Someone said recently, “This isn't the South Africa we all want!” In the case of those who benefit from the corrupt awarding of government contracts, I disagree. This is the South Africa they want. Those on the gravy train of corruption don't want to get off.  They don't want the “train” to stop. They love this South Africa just as it is – serving their and their families’ needs. They have forgotten the poor and they are shameless about having done so.

Why is it, when I watch what goes on in our Parliament, as I did on the night of the State of the Nation Address, am I so disheartened? A friend of mine quips that if there was a roll call in Parliament, many MPs wouldn't know whether to say “present” or “not guilty”. There is no sign that Parliament as a whole, comprised as it is of people deployed by their parties to serve party interests, shows any interest in holding the Executive accountable.

The outcome of the ANC’s national executive meeting last weekend gives me no more hope than Parliament does. I read that the meeting mandated the ANC's top six officials and its National Working Committee “to gather all pertinent information about the allegations (around the Gupta family) to enable the ANC to take appropriate action...” But President Zuma is one of the top six and a member of the National Working Committee. How can he be both player and referee?

From this pulpit at Christmas, I said we should not make the mistake of thinking that the solution to our problems lies in simply replacing one leader with another. I said our new struggle for justice and true liberation is about values and institutions rather than personalities. I stand by that, despite the feelings of some in the religious community that we should issue a joint call for the President to step down from office. But on this matter of investigating his relationship with business families, President Zuma needs to step aside – not step down as President of the country, but to step aside from his party role and recuse himself from the ANC’s deliberations. He cannot investigate himself.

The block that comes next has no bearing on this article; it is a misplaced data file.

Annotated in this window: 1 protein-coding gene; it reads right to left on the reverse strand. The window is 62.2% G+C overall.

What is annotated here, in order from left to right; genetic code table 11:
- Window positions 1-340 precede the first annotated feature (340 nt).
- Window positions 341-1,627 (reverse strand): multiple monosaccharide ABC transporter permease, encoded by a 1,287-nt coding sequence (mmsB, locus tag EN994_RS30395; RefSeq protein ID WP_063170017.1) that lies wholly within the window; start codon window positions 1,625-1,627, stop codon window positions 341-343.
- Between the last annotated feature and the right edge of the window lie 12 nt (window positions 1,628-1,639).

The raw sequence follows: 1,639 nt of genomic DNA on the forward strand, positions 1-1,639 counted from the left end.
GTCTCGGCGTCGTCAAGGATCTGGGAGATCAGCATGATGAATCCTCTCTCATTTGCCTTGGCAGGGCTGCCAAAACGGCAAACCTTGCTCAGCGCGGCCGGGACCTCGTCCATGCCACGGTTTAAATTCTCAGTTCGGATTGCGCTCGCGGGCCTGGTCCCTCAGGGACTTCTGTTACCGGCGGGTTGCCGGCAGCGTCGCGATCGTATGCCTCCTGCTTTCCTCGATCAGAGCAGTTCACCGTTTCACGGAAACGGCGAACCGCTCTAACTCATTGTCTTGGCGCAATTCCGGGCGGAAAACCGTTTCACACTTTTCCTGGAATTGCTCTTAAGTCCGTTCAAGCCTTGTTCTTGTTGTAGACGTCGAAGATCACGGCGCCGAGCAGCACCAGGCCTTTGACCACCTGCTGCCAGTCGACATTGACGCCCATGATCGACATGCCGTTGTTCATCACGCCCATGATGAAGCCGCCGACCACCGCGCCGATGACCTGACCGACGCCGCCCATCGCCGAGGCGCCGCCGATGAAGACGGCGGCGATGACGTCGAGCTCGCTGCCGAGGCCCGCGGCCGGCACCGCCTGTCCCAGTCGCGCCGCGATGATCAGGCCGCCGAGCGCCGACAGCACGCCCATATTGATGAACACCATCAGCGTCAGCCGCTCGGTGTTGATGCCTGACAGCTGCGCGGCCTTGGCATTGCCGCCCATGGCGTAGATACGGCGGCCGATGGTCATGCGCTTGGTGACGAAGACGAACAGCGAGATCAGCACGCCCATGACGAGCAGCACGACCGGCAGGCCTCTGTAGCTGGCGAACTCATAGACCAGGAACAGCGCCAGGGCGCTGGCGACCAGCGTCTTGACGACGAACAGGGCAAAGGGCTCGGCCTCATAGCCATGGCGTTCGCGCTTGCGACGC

The only alternative to him doing that would be for the ANC to do what it did very credibly when there were accusations of abuses in its military camps in exile, and that is to appoint an independent commission made up of elders of the movement, respected by all sides, to investigate and make recommendations on the matter. I cannot see how anything else will have credibility, even for those within the movement.

I appeal to President Zuma: Mr President, give the country hope. We, and you, deserve better. We, and you, can do better. We, and you, must do better. We need to rise up and find the same courage that emboldened us to fight and win the Old Struggle, to fight the New Struggle, a struggle to end inequality, especially the inequality of opportunity. 
For us as Christians, Easter empowers us for this struggle. Easter dispels hopelessness. Easter banishes fear. I came across a thought-provoking line in the reflections of the spiritual writer, Ronald Rolheiser. He says: “I received an Easter card which said ‘May you leave behind you a string of empty tombs.’ That is the challenge of Easter: to resurrect daily, to leave behind us a string of empty tombs, to let our crucified hopes and dreams be resurrected so that, like Christ, our lives will radiate the truth that in the end, everything is good and reality can be trusted.”

In times of personal darkness, in times of national distress, when hopelessness and fear seem to be all around us, it is worth holding onto the truth which Rolheiser underlines, that given half a chance, life wins out over and above all our tombs, healing breaks through even the most stubborn grief, hope emerges in places that we often least expect to find it. 
That truth, not the discrepancies of the number of witnesses, is – I believe – at the heart of the empty tomb, and that makes every Easter a wonderfully consoling moment for us.

May God bless you and your family this Easter. 

†Thabo Cape Town